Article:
This time around, many wonder whether a specific type of housing could falter while other categories remain strong. Most eyes are on the condo market in such a scenario. Toronto — now the largest condominium market in North America — is the epicenter for the concern and on Tuesday another set of statistics showed that market foundering once again. “A tale of two markets is exactly what we are dealing with. There are different things happening in each market,” said George Carras, president of RealNet Canada Inc., referring to the high-rise versus low-rise comparison. His research company just looked at new homes but he says it is a pretty decent proxy for what will happen to the existing homes market down the road. http://business.financialpost.com/2013/08/20/condominium-prices-falling-while-low-rise-homes-continue-to-soar/So, to paraphrase Mr. Carras we have become two distinct camps of inventory; one of detached houses and the other condominium high rise apartments. There are many facts, figures and percentages bantered about in this article that culminate in a completion rate of 19,000 units annually that must be absorbed into the market or they will be vacant and could BUBBLE OUT!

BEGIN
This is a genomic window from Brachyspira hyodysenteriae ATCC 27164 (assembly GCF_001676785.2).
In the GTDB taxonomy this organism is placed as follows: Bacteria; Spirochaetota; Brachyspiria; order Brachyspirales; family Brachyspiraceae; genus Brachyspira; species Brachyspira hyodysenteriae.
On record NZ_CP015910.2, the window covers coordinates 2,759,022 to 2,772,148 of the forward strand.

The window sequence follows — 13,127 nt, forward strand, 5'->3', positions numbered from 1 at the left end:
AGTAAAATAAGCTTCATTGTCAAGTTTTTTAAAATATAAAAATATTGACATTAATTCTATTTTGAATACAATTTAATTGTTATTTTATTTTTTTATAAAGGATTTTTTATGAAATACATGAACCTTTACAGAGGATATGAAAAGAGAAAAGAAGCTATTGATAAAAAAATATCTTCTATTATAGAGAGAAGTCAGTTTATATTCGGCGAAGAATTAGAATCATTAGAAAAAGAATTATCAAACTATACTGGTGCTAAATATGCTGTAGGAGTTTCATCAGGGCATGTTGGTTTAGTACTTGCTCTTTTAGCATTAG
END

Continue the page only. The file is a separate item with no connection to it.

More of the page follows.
A drop in Toronto Condo prices would be preceded by Investors unable to RENT their units, therefore choosing to DUMP, dispose of, SHED at a Fire Sale Prices as additional inventory COMPETES Into the saturated market; BUT, This is absolutely in conflict with the continued increases in residential rental rates in condominium units... because no one is building rental housing anymore.